Rich people focus on earning — and they often develop multiple streams of income.
In fact, in author Thomas C. Corley’s study of 177 self-made millionaires, “65% had at least three streams of income that they created prior to making their first million dollars,” he found.
If you’re looking to launch an online business, experiment with a side hustle, or make the leap to full-time entrepreneur, there’s a costly mistake you’ll want to avoid: Forgetting to serve your audience.
“A successful business — a successful anything online — is one that provides value and serves others in some way, shape or form,” emphasises Pat Flynn, self-made millionaire and founder of “Smart Passive Income,” a resource designed to help others run an online business and optimise it for passive income.
Flynn would know.
During the 2008 financial crisis, he got laid off from his job at an architectural firm. The then 25-year-old decided to create a website that would help him pass an exam in the architecture industry: the LEED exam.
“Little did I know, this little website I created was generating thousands of visits a day,” he told Forbes. “As I was doing all that LEED stuff, I didn’t think of myself as an entrepreneur … I didn’t realise it until after four or five people said, ‘Pat, your stuff is so good, I would pay you for it.’ That’s when I finally took action.”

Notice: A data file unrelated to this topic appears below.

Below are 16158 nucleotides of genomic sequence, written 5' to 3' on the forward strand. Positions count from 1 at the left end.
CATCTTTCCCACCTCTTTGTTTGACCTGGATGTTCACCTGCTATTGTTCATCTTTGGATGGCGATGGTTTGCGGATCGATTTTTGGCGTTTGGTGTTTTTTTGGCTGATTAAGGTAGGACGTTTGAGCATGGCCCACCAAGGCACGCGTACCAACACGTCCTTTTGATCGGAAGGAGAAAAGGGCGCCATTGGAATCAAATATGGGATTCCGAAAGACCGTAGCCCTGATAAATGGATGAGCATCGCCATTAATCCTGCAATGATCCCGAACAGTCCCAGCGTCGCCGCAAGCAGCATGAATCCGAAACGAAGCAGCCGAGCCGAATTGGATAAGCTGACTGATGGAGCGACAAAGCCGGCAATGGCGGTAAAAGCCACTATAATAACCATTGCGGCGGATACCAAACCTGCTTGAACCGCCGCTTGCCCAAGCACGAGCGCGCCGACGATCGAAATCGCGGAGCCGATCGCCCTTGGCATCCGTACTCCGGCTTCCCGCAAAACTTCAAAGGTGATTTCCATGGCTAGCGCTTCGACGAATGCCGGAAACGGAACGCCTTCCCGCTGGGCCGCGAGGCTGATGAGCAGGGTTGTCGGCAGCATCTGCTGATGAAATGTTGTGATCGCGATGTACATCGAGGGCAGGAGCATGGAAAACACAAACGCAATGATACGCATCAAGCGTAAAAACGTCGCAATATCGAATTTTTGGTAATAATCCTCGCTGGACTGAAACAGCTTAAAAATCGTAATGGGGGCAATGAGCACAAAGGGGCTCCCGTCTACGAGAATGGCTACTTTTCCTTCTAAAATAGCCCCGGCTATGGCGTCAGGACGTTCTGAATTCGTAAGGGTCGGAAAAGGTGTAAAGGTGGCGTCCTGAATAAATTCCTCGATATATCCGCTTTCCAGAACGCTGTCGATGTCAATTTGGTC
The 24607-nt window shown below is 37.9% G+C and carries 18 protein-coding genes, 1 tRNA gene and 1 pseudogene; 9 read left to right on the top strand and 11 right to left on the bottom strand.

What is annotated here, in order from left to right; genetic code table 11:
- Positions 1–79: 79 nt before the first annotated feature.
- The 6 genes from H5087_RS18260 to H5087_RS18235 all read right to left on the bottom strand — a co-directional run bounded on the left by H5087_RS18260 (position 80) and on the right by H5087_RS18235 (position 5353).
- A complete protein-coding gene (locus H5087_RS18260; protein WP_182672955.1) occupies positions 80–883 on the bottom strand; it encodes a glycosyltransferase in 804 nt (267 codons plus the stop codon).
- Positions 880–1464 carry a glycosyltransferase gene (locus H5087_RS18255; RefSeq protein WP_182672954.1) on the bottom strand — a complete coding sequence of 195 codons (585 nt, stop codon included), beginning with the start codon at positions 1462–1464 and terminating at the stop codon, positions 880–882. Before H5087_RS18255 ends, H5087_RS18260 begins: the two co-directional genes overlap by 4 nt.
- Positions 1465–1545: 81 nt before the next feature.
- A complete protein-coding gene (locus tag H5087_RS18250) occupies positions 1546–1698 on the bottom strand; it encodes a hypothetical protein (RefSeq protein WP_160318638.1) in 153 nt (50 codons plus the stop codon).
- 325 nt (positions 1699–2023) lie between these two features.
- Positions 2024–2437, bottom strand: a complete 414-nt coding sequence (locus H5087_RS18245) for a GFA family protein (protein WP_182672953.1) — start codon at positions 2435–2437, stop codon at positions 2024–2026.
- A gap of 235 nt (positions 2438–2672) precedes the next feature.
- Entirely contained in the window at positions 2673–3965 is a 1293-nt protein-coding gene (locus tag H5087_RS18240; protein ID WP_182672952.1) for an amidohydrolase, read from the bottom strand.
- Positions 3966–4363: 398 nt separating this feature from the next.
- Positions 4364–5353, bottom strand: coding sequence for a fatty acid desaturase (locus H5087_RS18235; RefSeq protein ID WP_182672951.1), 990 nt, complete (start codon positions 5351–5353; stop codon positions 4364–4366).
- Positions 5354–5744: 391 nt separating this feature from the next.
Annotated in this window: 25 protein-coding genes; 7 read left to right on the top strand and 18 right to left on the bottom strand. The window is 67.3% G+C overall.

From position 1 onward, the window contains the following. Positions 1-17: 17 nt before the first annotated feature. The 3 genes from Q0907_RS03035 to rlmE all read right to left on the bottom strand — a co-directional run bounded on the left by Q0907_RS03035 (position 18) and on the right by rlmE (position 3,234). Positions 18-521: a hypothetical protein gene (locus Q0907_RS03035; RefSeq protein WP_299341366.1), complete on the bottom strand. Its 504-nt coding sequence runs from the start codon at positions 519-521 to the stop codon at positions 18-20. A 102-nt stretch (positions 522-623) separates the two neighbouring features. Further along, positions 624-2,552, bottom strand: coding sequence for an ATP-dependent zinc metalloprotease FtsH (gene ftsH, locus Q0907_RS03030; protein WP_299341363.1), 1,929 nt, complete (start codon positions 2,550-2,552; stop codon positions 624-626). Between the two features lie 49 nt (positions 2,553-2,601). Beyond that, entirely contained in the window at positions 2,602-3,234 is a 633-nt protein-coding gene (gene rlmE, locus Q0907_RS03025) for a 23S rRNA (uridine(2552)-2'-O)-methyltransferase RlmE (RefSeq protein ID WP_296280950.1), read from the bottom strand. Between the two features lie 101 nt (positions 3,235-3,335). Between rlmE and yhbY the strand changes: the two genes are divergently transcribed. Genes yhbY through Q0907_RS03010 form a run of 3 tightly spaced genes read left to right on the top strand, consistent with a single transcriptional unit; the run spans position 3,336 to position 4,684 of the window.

Flynn’s accidental entry into the entrepreneurial world quickly turned into a lucrative online business. He made $7,000 his first month, he told Forbes, and $200,000 within one year of going into online business; after six years, he had earned $3 million in passive income; and today, his business can earn up to $170,000 a month — or more — and bring home the bulk of that in net profit.
The key, he says in an episode of his podcast, is putting your audience first.
“A lot of people will build something without doing the proper research — without understanding the pains, problems, needs, and wants of their target customer,” Flynn explains. “They just build something.”
Taking that step of actually creating something is crucial, he notes, but it’s equally crucial to understand who the customer is and how you will provide value to them. You have to “pinpoint a particular niche and truly understand what they’re going through — what their pains and struggles are, and what they’re looking for that they can’t get yet,” he emphasises. “It’s when you understand that, that it changes your whole mindset.”
“The better you can serve your audience, the more you’ll get back in return,” he continues. “Your earnings are a byproduct of how well you serve your audience.”